The revised double tax treaty between Germany and the UK became effective on December 30, 2010. The revised treaty applies in Germany from January 1, 2011 and in the UK from April 1, 2011 (corporation tax) or April 6, 2011 (income capital gains tax). It differs in a number of respects from the former treaty, importantly, rules aimed at preventing treaty abuse have been tightened. This Alert focuses on the impact of the new provisions on cross-border structures.

Anti-abuse rules

Subject-to-tax clause

As was previously the case, under the new treaty, Germany generally mitigates double taxation by applying an exemption method. However, under the revised treaty a subject-to-tax test must be met according to which income is exempted from taxation in Germany only if the income is effectively taxed in the UK. The former treaty contained a subject-to-tax clause but this related only to income from the sale of real estate. The revised treaty extends this test to all classes of income and tightens it such that the test is now met only if the relevant income is effectively taxed; previously it was sufficient if the income was generally subject to taxation. Existing structures should be reviewed in light of the new rules, including UK real estate investments of German investors (e.g. through German closed-end funds) where the investors are taxable under UK claw-back rules upon exit, as such structures may not satisfy the subject-to-tax test, restricting the availability of treaty benefits (which were only recently restricted by the German Federal Fiscal Court under the subject-to-tax clause of the former treaty).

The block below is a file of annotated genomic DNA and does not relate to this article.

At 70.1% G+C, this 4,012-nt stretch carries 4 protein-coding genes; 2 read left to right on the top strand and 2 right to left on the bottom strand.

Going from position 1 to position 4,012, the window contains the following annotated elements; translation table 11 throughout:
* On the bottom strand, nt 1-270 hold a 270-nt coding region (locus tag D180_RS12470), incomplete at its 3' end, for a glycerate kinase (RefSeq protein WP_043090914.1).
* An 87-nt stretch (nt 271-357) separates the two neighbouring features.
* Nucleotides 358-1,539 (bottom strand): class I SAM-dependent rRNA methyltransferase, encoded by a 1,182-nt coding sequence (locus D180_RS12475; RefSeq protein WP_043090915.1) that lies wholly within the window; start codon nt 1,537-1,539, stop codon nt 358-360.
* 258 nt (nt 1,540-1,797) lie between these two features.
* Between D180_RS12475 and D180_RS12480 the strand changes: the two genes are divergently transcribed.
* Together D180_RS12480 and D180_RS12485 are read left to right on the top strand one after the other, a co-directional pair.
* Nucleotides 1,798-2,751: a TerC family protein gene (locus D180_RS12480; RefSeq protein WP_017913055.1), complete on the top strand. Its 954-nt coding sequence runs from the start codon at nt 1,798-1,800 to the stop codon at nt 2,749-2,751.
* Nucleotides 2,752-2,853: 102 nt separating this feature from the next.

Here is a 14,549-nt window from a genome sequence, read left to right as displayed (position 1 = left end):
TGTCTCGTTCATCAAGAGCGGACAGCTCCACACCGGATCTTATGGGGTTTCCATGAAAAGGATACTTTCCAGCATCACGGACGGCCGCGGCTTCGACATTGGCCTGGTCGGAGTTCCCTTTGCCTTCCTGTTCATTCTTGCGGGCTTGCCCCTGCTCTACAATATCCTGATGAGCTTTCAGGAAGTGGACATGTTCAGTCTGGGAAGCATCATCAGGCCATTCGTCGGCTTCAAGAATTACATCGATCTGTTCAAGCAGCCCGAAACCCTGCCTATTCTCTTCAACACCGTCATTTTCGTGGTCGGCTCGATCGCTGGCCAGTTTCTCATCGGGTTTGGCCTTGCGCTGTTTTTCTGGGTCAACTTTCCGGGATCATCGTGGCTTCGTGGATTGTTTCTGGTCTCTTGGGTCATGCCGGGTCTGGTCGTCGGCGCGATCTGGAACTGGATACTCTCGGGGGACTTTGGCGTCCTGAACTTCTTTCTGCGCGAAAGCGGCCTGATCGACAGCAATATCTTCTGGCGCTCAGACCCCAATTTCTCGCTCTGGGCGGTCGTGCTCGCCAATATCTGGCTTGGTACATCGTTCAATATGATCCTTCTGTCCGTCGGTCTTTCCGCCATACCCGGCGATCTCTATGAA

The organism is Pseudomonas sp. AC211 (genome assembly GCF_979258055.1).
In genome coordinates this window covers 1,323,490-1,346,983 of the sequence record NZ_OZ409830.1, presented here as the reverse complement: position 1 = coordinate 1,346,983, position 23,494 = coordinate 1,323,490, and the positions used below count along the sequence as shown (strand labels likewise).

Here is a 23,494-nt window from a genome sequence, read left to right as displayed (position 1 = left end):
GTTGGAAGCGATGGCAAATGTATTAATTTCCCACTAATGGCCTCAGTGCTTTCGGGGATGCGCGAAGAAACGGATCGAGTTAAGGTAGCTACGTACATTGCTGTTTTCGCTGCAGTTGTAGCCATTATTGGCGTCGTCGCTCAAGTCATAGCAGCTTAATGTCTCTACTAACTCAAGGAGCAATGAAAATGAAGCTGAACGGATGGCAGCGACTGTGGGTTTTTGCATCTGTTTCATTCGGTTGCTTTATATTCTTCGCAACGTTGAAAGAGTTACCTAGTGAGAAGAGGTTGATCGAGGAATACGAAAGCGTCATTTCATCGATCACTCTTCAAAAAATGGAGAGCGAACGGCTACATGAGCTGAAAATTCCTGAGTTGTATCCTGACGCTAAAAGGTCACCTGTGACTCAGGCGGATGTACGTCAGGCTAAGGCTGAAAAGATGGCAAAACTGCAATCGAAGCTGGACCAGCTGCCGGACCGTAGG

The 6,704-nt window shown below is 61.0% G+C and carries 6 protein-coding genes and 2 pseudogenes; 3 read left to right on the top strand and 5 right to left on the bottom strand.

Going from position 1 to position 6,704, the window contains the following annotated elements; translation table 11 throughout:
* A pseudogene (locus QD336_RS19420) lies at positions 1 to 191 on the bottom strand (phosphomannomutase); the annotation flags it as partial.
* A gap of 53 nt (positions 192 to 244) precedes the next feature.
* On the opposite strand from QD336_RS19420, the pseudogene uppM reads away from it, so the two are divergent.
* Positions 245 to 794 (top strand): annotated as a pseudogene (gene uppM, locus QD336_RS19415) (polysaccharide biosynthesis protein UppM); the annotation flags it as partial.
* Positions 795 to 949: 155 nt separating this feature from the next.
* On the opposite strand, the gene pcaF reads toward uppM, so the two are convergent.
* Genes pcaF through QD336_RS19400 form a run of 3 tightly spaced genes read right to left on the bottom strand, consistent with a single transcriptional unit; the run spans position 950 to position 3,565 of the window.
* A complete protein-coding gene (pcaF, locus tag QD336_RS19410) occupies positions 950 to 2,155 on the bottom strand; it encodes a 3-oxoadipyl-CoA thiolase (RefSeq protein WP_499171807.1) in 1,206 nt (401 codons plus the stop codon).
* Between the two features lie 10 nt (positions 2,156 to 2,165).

Switch-over clause

The new treaty introduces switch-over regulations under which Germany may substitute the exemption method for a credit-method. These apply where the income from a permanent establishment located in the UK is (mainly) derived from passive activities. The taxpayer must prove that the gross income does not constitute income from passive activities in order to be exempted from taxation in Germany. These rules include dividend income, i.e. dividends are taxed under the exemption method only if the relevant entity is actively engaged in business activities. It remains to be seen what proof will be required here as the revised treaty does not give any guidance in this respect. Although potentially material, in many cases, the effect of this change should be limited as under the German domestic participation exemption dividends are generally 95 percent tax exempt.

Main purpose test

The revised treaty introduces specific anti-treaty shopping rules under which no withholding tax relief will be available if the main reason for creating or assigning shares or other rights was to take advantage of the reduced treaty rate. Whilst the effect of this from a German tax perspective remains to be determined, as German domestic law already provides for anti-treaty shopping rules, the UK generally includes according provisions in its tax treaties. From a UK tax perspective, particularly, the revised treaty provides an increased ability to attack abusive structures.

Profit Repatriation

The previous provisions regarding payments of dividends, interest and royalties have been revised in their entirety, which may impact profit repatriation structures.